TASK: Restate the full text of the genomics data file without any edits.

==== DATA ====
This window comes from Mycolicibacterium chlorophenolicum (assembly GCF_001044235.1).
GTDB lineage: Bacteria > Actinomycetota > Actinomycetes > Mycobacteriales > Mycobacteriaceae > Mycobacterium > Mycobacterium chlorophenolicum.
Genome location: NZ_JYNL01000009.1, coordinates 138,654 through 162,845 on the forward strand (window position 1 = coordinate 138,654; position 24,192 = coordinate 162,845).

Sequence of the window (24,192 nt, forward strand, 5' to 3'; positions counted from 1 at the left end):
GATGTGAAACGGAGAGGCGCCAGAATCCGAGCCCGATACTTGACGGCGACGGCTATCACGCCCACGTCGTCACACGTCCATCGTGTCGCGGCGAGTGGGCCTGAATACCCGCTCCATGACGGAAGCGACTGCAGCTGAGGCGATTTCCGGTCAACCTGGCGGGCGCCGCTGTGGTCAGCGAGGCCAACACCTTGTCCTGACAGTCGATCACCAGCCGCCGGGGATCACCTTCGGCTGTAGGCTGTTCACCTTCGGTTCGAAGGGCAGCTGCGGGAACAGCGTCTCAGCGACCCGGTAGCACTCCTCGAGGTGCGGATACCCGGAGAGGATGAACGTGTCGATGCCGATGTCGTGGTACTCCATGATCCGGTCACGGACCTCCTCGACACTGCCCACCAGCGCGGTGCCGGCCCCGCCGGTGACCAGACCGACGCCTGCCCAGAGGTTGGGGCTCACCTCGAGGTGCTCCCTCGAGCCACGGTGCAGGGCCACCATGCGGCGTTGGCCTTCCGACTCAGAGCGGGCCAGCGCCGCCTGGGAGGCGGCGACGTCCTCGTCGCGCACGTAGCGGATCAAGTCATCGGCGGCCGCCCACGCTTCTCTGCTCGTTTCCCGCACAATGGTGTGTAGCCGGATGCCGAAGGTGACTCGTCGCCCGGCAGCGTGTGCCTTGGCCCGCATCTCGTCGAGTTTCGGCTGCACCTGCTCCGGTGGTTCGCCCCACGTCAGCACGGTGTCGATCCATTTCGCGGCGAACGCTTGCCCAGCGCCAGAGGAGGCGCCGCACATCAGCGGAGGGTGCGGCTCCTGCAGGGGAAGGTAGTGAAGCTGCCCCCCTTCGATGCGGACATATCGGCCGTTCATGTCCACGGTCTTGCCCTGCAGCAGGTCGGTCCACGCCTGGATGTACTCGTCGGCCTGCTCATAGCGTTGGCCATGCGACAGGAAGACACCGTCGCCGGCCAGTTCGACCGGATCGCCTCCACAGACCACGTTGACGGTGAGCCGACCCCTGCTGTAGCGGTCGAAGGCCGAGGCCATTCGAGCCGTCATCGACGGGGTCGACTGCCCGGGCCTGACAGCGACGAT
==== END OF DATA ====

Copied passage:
This window comes from Mycolicibacterium chlorophenolicum (assembly GCF_001044235.1).
GTDB lineage: Bacteria > Actinomycetota > Actinomycetes > Mycobacteriales > Mycobacteriaceae > Mycobacterium > Mycobacterium chlorophenolicum.
Genome location: NZ_JYNL01000009.1, coordinates 138,654 through 162,845 on the forward strand (window position 1 = coordinate 138,654; position 24,192 = coordinate 162,845).

Sequence of the window (24,192 nt, forward strand, 5' to 3'; positions counted from 1 at the left end):
GATGTGAAACGGAGAGGCGCCAGAATCCGAGCCCGATACTTGACGGCGACGGCTATCACGCCCACGTCGTCACACGTCCATCGTGTCGCGGCGAGTGGGCCTGAATACCCGCTCCATGACGGAAGCGACTGCAGCTGAGGCGATTTCCGGTCAACCTGGCGGGCGCCGCTGTGGTCAGCGAGGCCAACACCTTGTCCTGACAGTCGATCACCAGCCGCCGGGGATCACCTTCGGCTGTAGGCTGTTCACCTTCGGTTCGAAGGGCAGCTGCGGGAACAGCGTCTCAGCGACCCGGTAGCACTCCTCGAGGTGCGGATACCCGGAGAGGATGAACGTGTCGATGCCGATGTCGTGGTACTCCATGATCCGGTCACGGACCTCCTCGACACTGCCCACCAGCGCGGTGCCGGCCCCGCCGGTGACCAGACCGACGCCTGCCCAGAGGTTGGGGCTCACCTCGAGGTGCTCCCTCGAGCCACGGTGCAGGGCCACCATGCGGCGTTGGCCTTCCGACTCAGAGCGGGCCAGCGCCGCCTGGGAGGCGGCGACGTCCTCGTCGCGCACGTAGCGGATCAAGTCATCGGCGGCCGCCCACGCTTCTCTGCTCGTTTCCCGCACAATGGTGTGTAGCCGGATGCCGAAGGTGACTCGTCGCCCGGCAGCGTGTGCCTTGGCCCGCATCTCGTCGAGTTTCGGCTGCACCTGCTCCGGTGGTTCGCCCCACGTCAGCACGGTGTCGATCCATTTCGCGGCGAACGCTTGCCCAGCGCCAGAGGAGGCGCCGCACATCAGCGGAGGGTGCGGCTCCTGCAGGGGAAGGTAGTGAAGCTGCCCCCCTTCGATGCGGACATATCGGCCGTTCATGTCCACGGTCTTGCCCTGCAGCAGGTCGGTCCACGCCTGGATGTACTCGTCGGCCTGCTCATAGCGTTGGCCATGCGACAGGAAGACACCGTCGCCGGCCAGTTCGACCGGATCGCCTCCACAGACCACGTTGACGGTGAGCCGACCCCTGCTGTAGCGGTCGAAGGCCGAGGCCATTCGAGCCGTCATCGACGGGGTCGACTGCCCGGGCCTGACAGCGACGAT